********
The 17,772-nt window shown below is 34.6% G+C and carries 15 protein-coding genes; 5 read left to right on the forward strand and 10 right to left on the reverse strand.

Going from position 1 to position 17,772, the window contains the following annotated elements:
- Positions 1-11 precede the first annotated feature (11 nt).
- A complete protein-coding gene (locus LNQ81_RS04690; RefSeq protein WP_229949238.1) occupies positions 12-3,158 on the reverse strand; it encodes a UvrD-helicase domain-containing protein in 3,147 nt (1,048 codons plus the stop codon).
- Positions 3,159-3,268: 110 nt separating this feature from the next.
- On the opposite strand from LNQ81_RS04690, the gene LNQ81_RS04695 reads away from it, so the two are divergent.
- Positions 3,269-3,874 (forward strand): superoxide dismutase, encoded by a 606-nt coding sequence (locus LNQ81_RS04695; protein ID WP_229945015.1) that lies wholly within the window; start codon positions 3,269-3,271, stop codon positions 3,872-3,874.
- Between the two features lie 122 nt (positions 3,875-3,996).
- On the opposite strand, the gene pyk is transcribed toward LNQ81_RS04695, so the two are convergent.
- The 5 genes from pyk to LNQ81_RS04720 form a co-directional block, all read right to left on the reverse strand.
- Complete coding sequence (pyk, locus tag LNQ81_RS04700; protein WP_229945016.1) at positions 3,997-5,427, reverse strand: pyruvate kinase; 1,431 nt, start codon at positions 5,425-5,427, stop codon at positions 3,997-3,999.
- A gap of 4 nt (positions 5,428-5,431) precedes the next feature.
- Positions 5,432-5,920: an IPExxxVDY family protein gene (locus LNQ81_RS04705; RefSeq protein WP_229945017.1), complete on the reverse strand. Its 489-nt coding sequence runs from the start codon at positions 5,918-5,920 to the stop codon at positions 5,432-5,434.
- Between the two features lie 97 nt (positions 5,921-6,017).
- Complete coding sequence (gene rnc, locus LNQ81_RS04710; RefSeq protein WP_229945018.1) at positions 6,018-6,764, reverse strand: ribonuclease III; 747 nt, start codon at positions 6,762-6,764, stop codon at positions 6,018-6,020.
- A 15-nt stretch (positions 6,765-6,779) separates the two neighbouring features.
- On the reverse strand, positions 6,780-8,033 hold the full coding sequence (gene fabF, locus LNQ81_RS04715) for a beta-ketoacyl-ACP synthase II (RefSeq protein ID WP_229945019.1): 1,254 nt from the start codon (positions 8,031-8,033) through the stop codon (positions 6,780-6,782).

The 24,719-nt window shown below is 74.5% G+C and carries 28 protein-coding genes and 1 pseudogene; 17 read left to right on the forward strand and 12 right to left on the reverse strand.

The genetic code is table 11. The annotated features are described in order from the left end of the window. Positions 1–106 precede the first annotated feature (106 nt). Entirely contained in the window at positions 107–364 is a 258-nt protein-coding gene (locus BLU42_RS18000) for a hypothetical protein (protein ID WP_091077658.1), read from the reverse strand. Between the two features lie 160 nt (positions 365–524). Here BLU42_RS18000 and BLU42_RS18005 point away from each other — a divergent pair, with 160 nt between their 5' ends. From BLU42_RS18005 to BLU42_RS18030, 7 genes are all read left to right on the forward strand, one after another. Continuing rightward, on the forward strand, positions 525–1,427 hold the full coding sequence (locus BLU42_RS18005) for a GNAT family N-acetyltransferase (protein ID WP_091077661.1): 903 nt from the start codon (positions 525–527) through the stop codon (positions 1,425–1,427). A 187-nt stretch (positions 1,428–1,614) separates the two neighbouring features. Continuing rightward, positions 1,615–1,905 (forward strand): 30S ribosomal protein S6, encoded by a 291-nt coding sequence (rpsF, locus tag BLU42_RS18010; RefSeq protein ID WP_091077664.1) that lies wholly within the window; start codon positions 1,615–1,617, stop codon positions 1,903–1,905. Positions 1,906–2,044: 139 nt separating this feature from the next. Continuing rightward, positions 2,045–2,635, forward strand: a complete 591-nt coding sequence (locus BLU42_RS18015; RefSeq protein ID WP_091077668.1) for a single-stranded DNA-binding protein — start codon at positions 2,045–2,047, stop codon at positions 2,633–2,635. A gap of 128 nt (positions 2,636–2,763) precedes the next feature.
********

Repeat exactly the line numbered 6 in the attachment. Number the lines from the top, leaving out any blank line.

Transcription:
- On the opposite strand from LNQ81_RS04690, the gene LNQ81_RS04695 reads away from it, so the two are divergent.